Is this threat real, though? In each of the last five years, Congress has required the Defense Department to issue a report titled "Military Power of the People's Republic of China." The latest edition, released last spring—like the one released in the spring of 2006—provides little basis for losing sleep (or building more F-22s).
China's military is actively building up its strength. In March 2007, it announced a 17.8 percent increase in its military budget—larger than the increase of the country's gross domestic product. The Pentagon report notes that China is "pursuing long-term comprehensive transformation of its military forces to improve its capabilities for power projection." It's learning lessons about information warfare from our battles in Iraq and Afghanistan. It's building more short-range ballistic missiles across from the Taiwan Strait. And its leaders are expressing interest in building an aircraft carrier.
This last point tells the tale, though: they're expressing interest in building an aircraft carrier—they're not building one. China did buy two used aircraft carriers from Russia, the Minsk in 1998 and the Kiev in 2000. But, in the words of the Pentagon report, "Neither carrier was made operational; instead, they were used as floating military theme parks."
The report also quotes Lt. Gen. Wang Zhiyuan, vice chairman of the science and technology commission of the Chinese army's general armament department. "The Chinese army will study how to manufacture aircraft carriers so that we can develop our own," Wang wrote, adding that "aircraft carriers are indispensable if we want to protect our interests in oceans."
They're "indispensable" to "protect" China's maritime interests, much less to project China's power outside its peripheries. Yet China has no aircraft carriers. Wang is quoted as saying it can't build any "within three or five years." The Pentagon report notes that some U.S. intelligence analysts think China might have an aircraft carrier by 2011-15, while others don't think that day will come until "2020 or later."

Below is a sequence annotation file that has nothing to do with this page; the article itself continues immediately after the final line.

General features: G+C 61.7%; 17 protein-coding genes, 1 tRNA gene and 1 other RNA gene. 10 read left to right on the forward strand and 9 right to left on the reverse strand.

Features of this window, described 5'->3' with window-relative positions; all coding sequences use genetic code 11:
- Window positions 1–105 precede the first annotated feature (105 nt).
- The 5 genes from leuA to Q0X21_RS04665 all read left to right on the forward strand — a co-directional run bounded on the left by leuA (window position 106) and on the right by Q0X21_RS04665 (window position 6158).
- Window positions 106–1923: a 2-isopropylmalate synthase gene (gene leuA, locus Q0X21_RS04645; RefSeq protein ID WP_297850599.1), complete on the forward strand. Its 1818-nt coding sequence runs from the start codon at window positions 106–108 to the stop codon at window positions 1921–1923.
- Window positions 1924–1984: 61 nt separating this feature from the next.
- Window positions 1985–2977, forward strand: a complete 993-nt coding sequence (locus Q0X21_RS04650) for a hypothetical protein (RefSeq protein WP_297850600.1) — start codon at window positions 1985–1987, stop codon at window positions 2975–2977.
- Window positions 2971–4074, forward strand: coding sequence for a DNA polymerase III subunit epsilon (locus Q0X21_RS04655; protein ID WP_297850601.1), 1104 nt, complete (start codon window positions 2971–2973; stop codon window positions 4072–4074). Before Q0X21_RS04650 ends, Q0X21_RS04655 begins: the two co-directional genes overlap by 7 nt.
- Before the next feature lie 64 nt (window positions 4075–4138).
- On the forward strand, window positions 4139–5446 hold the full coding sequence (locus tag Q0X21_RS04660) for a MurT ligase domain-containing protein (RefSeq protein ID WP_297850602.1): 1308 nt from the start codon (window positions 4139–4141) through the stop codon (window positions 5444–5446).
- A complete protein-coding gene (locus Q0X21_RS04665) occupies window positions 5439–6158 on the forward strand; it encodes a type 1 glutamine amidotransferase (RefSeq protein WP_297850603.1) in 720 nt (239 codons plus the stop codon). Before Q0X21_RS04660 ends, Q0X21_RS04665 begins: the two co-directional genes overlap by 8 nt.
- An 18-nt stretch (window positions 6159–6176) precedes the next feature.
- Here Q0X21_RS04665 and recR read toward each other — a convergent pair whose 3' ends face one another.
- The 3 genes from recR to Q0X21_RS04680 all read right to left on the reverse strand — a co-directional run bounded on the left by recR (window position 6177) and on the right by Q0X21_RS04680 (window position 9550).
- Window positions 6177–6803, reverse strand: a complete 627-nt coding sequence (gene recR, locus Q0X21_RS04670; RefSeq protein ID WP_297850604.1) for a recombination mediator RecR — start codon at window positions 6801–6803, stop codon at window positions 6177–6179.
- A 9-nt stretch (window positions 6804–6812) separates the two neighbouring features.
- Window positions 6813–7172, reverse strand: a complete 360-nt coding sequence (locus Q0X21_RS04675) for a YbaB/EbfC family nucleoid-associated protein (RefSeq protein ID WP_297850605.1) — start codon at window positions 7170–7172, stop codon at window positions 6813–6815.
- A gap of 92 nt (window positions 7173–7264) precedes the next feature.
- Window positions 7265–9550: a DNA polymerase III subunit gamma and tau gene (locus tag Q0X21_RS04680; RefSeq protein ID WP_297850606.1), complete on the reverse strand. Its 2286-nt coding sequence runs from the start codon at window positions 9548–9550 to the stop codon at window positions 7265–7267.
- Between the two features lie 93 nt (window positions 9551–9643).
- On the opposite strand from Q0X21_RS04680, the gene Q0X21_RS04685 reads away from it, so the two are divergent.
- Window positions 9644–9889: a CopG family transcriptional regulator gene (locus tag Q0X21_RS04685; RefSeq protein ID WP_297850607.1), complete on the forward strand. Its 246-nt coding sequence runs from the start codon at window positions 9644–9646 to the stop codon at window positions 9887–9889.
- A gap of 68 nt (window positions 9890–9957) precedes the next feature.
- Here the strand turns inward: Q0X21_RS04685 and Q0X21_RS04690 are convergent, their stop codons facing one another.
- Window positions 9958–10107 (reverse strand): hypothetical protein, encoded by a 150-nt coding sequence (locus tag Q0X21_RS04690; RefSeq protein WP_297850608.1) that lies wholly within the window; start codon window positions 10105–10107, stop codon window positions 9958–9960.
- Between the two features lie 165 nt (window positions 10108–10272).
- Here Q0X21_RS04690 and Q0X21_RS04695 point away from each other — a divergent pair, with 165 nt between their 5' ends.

As for China's attempts to modernize its military, the Pentagon report notes that it is "untested in modern warfare" and that its senior officers "lack direct military experience" while also facing "deficiencies in inter-service cooperation and actual experience in joint operations." The U.S. intelligence community "estimates that China will take until the end of this decade or later to produce a modern force capable of defeating a moderate-sized adversary." (Italics added.)
The report states many times that China's main priority, for the next several years, is to deter an attack on the Taiwan Strait, not to project power throughout Asia. However, even on this limited level, the report notes, "China does not yet possess the military capability to accomplish with confidence its political objectives on the island [of Taiwan], particularly when confronted with the prospect of U.S. intervention."
Finally, it quotes a Beijing report titled "China's National Defense in 2006" as stating that China "pursues a three-step development strategy in modernizing its national defense." The first step: "[L]ay a solid foundation by 2010." Second: Achieve "major progress by 2020." Third: Be "capable of winning [information-technology] wars by mid 21st century." (Italics added.)
In other words, it's worth keeping an eye on China. But it's probably not worth spending tens or hundreds of billions of dollars now for a program like the F-22, which its own sponsors admit might be needed in case a threat develops 20 years in the future. In its FY 2009 budget request earlier this month, the Pentagon requested $4.1 billion to buy the last 20 F-22 planes. Let's leave it at that.